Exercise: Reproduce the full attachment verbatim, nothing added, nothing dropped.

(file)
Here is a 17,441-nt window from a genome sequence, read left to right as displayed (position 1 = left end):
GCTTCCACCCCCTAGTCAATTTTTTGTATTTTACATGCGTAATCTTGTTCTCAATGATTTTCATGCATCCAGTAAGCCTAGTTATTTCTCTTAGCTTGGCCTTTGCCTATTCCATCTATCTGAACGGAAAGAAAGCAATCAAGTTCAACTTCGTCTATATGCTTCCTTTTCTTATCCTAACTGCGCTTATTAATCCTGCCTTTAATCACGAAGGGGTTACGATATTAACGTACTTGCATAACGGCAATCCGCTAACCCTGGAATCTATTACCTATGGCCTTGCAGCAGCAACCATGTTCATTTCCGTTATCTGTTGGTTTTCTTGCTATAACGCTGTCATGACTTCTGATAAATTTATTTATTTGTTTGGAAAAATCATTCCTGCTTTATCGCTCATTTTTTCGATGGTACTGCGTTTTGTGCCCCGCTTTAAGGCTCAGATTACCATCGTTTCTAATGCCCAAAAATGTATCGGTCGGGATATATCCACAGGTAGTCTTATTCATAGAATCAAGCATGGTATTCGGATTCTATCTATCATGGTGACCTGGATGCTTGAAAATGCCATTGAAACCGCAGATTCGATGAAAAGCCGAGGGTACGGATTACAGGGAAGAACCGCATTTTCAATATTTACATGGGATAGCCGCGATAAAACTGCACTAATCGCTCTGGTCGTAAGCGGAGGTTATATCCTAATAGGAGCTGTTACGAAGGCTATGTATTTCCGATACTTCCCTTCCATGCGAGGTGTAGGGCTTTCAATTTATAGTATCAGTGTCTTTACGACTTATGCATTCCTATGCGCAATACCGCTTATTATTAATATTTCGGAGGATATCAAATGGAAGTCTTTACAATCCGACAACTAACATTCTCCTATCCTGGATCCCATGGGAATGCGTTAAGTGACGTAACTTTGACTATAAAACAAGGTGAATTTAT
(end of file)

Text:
Here is a 17,441-nt window from a genome sequence, read left to right as displayed (position 1 = left end):
GCTTCCACCCCCTAGTCAATTTTTTGTATTTTACATGCGTAATCTTGTTCTCAATGATTTTCATGCATCCAGTAAGCCTAGTTATTTCTCTTAGCTTGGCCTTTGCCTATTCCATCTATCTGAACGGAAAGAAAGCAATCAAGTTCAACTTCGTCTATATGCTTCCTTTTCTTATCCTAACTGCGCTTATTAATCCTGCCTTTAATCACGAAGGGGTTACGATATTAACGTACTTGCATAACGGCAATCCGCTAACCCTGGAATCTATTACCTATGGCCTTGCAGCAGCAACCATGTTCATTTCCGTTATCTGTTGGTTTTCTTGCTATAACGCTGTCATGACTTCTGATAAATTTATTTATTTGTTTGGAAAAATCATTCCTGCTTTATCGCTCATTTTTTCGATGGTACTGCGTTTTGTGCCCCGCTTTAAGGCTCAGATTACCATCGTTTCTAATGCCCAAAAATGTATCGGTCGGGATATATCCACAGGTAGTCTTATTCATAGAATCAAGCATGGTATTCGGATTCTATCTATCATGGTGACCTGGATGCTTGAAAATGCCATTGAAACCGCAGATTCGATGAAAAGCCGAGGGTACGGATTACAGGGAAGAACCGCATTTTCAATATTTACATGGGATAGCCGCGATAAAACTGCACTAATCGCTCTGGTCGTAAGCGGAGGTTATATCCTAATAGGAGCTGTTACGAAGGCTATGTATTTCCGATACTTCCCTTCCATGCGAGGTGTAGGGCTTTCAATTTATAGTATCAGTGTCTTTACGACTTATGCATTCCTATGCGCAATACCGCTTATTATTAATATTTCGGAGGATATCAAATGGAAGTCTTTACAATCCGACAACTAACATTCTCCTATCCTGGATCCCATGGGAATGCGTTAAGTGACGTAACTTTGACTATAAAACAAGGTGAATTTAT